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tripas, buche, and other parts of the cow

t
tastycakes Feb 2, 2009 03:07 PM

can anyone explain which parts of the cow these meats come from? and what can be referred to as tripe or tripas across cultures? i see a wide variety of textures and flavors in meat that is called tripe - in pho tripe is pale and crunchy, but i see it in tacos as tube-shaped and not as chewy.

it's all tasty, but i'm confused!! plus i want to make sure i order the right things....

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  1. Will Owen RE: tastycakes Feb 2, 2009 05:29 PM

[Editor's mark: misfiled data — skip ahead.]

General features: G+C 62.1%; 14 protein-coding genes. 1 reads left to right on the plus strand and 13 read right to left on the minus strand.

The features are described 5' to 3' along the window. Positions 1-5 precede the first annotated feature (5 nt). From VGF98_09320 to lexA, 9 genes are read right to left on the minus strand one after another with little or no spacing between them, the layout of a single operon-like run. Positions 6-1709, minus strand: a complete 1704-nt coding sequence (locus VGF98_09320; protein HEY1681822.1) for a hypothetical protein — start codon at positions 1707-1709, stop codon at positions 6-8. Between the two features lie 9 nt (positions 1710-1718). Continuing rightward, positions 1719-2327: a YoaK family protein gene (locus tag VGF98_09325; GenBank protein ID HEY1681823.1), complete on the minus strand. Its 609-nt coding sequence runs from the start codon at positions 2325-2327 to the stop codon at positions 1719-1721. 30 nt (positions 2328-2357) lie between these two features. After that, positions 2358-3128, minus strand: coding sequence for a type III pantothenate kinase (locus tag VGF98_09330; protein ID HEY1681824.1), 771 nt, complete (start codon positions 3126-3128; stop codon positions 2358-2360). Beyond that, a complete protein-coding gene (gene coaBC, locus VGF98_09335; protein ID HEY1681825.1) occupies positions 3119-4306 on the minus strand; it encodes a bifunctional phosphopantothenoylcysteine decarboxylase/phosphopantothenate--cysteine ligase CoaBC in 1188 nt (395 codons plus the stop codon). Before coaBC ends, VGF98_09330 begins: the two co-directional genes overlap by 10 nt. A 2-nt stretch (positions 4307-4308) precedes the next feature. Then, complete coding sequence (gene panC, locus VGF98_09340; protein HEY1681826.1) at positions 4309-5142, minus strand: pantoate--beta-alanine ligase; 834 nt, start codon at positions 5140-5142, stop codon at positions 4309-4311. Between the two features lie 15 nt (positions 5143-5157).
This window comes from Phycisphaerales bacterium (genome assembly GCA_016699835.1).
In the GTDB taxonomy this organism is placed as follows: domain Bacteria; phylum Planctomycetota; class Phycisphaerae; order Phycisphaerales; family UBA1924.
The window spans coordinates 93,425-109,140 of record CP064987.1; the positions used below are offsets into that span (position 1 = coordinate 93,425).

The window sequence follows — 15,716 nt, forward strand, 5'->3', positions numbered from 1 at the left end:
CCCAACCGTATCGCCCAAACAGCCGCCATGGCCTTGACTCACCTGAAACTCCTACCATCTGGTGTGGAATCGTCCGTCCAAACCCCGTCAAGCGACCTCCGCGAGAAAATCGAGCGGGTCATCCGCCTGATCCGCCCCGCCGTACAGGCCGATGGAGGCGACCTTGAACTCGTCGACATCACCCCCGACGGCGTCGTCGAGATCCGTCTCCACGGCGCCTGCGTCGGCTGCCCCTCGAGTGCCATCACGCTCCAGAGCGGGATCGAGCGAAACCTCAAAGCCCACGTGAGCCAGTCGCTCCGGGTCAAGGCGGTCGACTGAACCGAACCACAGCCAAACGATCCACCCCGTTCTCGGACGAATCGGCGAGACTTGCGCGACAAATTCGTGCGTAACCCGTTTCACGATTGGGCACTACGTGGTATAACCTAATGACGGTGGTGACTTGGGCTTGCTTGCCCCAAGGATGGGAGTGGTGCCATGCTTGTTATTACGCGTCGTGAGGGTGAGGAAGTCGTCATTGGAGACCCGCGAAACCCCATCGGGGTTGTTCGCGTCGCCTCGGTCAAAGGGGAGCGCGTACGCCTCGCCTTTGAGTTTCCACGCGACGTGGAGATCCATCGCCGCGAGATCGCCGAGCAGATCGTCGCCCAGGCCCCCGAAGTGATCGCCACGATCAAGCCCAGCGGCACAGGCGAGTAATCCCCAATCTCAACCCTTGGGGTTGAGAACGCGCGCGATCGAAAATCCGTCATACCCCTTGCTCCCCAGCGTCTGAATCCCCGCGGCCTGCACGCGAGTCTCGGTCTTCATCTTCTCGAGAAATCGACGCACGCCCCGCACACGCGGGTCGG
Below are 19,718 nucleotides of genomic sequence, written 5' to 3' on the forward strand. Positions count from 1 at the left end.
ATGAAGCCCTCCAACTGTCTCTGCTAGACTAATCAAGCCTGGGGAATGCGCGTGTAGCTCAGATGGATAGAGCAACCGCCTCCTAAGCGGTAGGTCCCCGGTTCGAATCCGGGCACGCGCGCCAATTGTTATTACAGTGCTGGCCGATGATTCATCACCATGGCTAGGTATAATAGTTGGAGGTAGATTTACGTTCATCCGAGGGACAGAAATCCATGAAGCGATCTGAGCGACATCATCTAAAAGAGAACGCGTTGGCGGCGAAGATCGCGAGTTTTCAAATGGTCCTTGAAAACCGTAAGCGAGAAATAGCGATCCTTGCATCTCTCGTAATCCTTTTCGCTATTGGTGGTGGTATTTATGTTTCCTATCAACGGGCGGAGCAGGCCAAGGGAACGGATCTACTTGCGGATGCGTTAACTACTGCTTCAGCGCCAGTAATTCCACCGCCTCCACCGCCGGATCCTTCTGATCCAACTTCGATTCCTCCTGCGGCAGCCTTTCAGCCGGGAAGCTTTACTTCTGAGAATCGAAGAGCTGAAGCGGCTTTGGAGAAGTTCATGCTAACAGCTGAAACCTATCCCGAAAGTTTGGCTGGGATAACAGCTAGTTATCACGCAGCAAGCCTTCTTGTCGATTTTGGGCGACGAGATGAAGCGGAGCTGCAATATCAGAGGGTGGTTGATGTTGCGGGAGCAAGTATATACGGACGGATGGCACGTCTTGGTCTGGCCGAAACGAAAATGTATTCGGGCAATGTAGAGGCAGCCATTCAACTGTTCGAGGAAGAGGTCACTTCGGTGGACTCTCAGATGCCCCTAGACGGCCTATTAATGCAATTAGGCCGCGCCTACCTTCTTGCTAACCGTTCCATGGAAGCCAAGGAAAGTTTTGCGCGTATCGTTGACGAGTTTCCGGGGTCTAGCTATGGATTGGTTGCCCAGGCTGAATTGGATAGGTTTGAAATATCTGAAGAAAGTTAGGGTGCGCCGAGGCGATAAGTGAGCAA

Buche is the cheek meat. Tripe comes in three varieties, depending on which stomach it was the lining of: honeycomb, which looks kinda like that; book tripe, flat and fuzzy, and what the French call "gras double" and which I don't think I've seen, or maybe I have and didn't know it. The reason for the disparities in texture and appearance are partly due to variety, partly due to cooking method. The Vietnamese like theirs crunchy, almost rubbery, while everyone else cooks the bejayzus out of it (which is how I prefer it, actually). Mexican tripas (in tacos or in menudo), French tripes Proven├žale (and the near-identical Italian trippa Fiorentina), and the glorious stewed tripe with chile oil at our favorite dim sum place are all gooey and luscious - if you like that sort of thing, of course. The only semi-mainstream product I know of that has this as an ingredient is Campbell's Philadelphia Pepper Pot soup*, and while the cans I ate avidly as a child had loads of tripe chunks, today's version (when you can find it!) has just a few little bits of it.